This provision of the IRS is to balance against a pastor who lives in a church-owned parsonage.

The housing allowance must be the smallest of the following and should be done in advance of paying the housing allowance:

  • The amount actually used to provide a home, or
  • The amount officially designated as housing allowance, or
  • The fair rental value of the home, including furnishings, utilities, garage, etc.

I recommend the church board set the pastor’s housing allowance on the high side in order for the pastor’s actual expenses to not exceed the housing allowance, in which case they would forfeit the housing allowance tax benefit on that portion higher than the board allocation.

Should the pastor’s actual expenses be lower than the amount allocated by the church board for housing, then the difference of the actual and the housing allocation is moved over to ordinary income for the pastor when they do their personal taxes. You want this to happen every year to maximize this benefit.

Benefits

After salary and housing allowance are provided for, what benefits are appropriate?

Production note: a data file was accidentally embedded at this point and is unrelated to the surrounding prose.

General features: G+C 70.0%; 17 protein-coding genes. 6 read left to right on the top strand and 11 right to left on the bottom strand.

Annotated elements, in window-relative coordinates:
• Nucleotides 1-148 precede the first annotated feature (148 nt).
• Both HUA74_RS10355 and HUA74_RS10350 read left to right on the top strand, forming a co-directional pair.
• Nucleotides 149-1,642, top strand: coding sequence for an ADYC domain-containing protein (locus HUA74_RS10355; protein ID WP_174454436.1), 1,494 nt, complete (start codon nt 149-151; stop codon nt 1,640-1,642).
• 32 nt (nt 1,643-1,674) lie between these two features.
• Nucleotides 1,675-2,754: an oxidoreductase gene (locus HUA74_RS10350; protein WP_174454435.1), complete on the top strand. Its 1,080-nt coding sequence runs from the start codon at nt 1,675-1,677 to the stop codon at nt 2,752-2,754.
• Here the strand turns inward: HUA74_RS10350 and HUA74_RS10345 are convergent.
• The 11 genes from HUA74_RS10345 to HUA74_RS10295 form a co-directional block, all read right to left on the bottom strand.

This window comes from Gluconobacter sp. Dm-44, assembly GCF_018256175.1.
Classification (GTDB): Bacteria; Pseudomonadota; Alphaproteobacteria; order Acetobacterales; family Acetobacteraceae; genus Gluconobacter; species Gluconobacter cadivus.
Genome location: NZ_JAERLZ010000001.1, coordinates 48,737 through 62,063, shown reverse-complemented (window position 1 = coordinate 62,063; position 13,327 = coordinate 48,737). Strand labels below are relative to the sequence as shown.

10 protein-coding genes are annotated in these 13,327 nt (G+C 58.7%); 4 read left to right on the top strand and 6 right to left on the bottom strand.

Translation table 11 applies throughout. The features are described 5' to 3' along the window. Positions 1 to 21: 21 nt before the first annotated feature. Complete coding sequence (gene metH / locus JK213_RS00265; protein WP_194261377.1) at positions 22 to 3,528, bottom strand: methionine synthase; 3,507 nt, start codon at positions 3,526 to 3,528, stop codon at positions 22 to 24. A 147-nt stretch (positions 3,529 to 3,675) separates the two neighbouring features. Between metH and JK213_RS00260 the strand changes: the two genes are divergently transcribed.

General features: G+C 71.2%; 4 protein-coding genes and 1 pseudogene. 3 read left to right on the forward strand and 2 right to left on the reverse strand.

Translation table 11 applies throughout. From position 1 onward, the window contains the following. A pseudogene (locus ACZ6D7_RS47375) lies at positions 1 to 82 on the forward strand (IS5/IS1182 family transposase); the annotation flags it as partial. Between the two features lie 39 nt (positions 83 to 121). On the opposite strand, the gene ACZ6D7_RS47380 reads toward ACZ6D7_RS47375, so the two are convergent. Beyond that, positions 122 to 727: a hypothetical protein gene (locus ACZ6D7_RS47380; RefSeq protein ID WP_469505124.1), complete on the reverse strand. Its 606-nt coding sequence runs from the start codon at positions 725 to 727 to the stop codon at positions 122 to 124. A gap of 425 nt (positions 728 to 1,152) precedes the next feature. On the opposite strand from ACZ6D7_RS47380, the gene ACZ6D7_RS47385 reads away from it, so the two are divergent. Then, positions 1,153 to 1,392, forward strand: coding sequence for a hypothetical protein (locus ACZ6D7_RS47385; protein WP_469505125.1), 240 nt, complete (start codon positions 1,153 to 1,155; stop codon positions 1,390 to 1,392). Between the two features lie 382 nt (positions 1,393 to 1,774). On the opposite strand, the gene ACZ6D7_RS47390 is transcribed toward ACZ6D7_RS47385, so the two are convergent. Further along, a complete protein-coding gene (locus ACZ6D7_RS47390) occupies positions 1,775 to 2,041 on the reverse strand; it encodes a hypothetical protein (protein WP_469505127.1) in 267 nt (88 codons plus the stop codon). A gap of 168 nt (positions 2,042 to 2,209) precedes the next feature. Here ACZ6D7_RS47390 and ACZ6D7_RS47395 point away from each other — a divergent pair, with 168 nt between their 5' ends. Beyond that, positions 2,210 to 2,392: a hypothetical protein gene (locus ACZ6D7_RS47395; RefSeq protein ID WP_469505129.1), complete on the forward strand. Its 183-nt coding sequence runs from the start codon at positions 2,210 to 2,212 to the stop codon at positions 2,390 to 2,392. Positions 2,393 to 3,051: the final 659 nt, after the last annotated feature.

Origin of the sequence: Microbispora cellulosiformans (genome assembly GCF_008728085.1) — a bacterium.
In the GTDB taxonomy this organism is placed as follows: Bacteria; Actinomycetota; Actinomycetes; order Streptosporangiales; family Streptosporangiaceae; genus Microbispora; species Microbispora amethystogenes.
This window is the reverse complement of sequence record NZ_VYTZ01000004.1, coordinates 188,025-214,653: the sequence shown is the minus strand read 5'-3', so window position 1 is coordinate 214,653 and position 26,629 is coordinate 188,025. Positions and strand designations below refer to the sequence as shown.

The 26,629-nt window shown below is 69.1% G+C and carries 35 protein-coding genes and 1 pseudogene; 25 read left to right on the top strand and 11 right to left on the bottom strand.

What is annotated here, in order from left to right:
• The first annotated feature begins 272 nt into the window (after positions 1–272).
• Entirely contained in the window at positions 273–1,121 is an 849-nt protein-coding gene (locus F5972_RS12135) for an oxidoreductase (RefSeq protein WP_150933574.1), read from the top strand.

Health Insurance

The first benefit that should be a staple for the church in taking care of their staff is that of providing health insurance. Yes, I know it is a highticket item but build it into your budget alongside the salary.

Get creative with this benefit. Certainly, the traditional group health insurance options are out there. There are also options to do health sharing plans like Medi-Share, Liberty Health Share, etc. These are clearly worth considering for cost savings to the church and the pastor.

Retirement

The second benefit I recommend is that of retirement. Believe me, if you take care of this when a pastor is in their 30s and 40s, you won’t find yourself stuck with an aging pastor you can’t get out the door when they hit their 60s and 70s.

The number one reason pastors don’t leave to retirement when they should, is they can’t afford to do so. It is the board’s responsibility to make sure the church is not stuck in this way.

The number one reason pastors don't leave to retirement when they should, is they can't afford to. Click To Tweet